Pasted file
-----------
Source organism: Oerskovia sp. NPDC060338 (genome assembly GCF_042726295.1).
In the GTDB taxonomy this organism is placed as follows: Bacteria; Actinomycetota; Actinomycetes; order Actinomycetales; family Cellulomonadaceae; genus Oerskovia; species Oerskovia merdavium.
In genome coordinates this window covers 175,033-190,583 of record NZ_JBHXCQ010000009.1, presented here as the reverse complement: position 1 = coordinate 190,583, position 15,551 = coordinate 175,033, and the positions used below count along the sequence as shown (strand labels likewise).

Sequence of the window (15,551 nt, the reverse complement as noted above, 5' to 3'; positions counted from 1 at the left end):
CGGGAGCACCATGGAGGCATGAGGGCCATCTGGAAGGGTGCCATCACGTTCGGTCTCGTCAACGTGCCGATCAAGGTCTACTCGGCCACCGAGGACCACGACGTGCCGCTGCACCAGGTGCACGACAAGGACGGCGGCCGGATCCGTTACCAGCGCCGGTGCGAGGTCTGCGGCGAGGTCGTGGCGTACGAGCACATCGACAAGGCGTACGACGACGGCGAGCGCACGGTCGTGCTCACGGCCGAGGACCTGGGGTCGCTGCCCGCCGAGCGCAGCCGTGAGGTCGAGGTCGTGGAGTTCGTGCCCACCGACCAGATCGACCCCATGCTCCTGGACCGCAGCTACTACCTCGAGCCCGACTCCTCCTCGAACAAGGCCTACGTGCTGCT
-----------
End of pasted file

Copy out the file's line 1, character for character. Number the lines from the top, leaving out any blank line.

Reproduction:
Source organism: Oerskovia sp. NPDC060338 (genome assembly GCF_042726295.1).